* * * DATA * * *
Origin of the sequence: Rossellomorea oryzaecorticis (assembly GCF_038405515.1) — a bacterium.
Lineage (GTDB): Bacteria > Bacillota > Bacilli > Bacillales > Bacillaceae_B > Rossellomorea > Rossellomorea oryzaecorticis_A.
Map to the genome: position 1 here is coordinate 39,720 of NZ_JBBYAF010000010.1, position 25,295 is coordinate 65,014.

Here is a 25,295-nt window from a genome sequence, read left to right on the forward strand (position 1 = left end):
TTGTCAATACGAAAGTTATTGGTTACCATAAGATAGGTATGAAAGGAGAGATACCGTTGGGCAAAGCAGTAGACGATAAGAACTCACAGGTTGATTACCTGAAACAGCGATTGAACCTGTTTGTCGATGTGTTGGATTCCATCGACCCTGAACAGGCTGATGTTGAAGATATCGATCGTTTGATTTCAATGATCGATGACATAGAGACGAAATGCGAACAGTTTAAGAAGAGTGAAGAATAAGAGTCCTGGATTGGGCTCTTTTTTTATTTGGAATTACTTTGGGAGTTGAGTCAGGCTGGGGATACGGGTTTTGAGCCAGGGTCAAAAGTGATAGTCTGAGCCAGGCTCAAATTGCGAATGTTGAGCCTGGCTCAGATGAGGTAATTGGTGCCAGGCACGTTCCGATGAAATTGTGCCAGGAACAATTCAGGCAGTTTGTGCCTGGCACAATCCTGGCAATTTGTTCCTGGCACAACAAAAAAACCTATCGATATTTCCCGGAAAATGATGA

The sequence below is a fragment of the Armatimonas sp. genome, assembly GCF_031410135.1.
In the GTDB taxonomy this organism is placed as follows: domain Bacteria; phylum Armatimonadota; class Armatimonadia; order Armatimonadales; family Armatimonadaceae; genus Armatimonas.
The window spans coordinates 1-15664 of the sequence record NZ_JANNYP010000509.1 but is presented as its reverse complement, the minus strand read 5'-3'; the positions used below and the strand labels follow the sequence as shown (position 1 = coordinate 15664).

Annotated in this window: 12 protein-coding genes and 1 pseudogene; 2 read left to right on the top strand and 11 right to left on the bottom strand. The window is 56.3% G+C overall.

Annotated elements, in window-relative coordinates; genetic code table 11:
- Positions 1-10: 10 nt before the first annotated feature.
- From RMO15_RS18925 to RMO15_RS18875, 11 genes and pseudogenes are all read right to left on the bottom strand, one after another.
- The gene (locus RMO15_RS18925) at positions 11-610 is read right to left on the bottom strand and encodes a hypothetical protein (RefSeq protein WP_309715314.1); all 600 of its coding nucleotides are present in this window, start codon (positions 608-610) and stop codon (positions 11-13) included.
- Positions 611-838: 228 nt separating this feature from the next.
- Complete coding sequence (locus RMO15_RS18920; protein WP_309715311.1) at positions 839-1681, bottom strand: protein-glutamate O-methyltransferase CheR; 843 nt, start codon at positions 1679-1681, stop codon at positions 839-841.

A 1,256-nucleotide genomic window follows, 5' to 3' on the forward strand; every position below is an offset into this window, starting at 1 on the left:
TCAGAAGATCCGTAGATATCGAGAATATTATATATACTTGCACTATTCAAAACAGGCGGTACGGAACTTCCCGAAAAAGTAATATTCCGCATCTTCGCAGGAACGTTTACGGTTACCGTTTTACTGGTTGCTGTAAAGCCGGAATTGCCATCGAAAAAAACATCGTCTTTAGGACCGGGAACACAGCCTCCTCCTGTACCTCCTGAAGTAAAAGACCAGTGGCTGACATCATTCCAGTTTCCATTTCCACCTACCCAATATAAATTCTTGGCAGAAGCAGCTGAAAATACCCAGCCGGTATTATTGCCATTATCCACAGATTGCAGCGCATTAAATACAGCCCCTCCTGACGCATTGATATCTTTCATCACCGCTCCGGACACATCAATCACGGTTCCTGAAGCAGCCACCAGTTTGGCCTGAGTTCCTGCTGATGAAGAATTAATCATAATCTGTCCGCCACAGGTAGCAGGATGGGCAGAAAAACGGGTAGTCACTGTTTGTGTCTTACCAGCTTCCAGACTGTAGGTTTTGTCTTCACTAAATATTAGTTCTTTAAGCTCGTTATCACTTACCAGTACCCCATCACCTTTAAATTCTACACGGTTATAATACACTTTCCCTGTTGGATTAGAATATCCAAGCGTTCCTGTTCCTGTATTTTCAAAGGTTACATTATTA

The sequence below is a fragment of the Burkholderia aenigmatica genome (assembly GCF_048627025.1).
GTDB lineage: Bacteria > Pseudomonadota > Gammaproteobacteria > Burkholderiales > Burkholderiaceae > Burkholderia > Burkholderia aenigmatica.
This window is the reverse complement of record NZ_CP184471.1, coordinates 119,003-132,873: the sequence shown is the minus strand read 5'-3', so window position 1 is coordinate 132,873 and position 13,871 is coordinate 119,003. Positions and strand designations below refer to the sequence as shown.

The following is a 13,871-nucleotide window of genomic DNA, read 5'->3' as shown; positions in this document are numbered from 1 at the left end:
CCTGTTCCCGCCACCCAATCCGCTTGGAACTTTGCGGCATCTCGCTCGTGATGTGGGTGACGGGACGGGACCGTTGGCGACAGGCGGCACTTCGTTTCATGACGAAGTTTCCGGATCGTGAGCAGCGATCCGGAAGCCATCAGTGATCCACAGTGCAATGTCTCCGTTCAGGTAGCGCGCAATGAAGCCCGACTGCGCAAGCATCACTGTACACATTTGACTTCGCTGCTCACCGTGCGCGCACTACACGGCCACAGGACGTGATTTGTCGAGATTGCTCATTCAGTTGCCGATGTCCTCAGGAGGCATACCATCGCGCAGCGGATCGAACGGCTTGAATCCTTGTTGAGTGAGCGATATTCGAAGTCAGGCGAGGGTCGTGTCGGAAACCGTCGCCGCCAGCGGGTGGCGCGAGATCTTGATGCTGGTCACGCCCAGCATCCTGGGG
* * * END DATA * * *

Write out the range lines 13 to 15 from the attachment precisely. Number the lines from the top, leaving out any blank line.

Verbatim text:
- The gene (locus RMO15_RS18925) at positions 11-610 is read right to left on the bottom strand and encodes a hypothetical protein (RefSeq protein WP_309715314.1); all 600 of its coding nucleotides are present in this window, start codon (positions 608-610) and stop codon (positions 11-13) included.
- Positions 611-838: 228 nt separating this feature from the next.
- Complete coding sequence (locus RMO15_RS18920; protein WP_309715311.1) at positions 839-1681, bottom strand: protein-glutamate O-methyltransferase CheR; 843 nt, start codon at positions 1679-1681, stop codon at positions 839-841.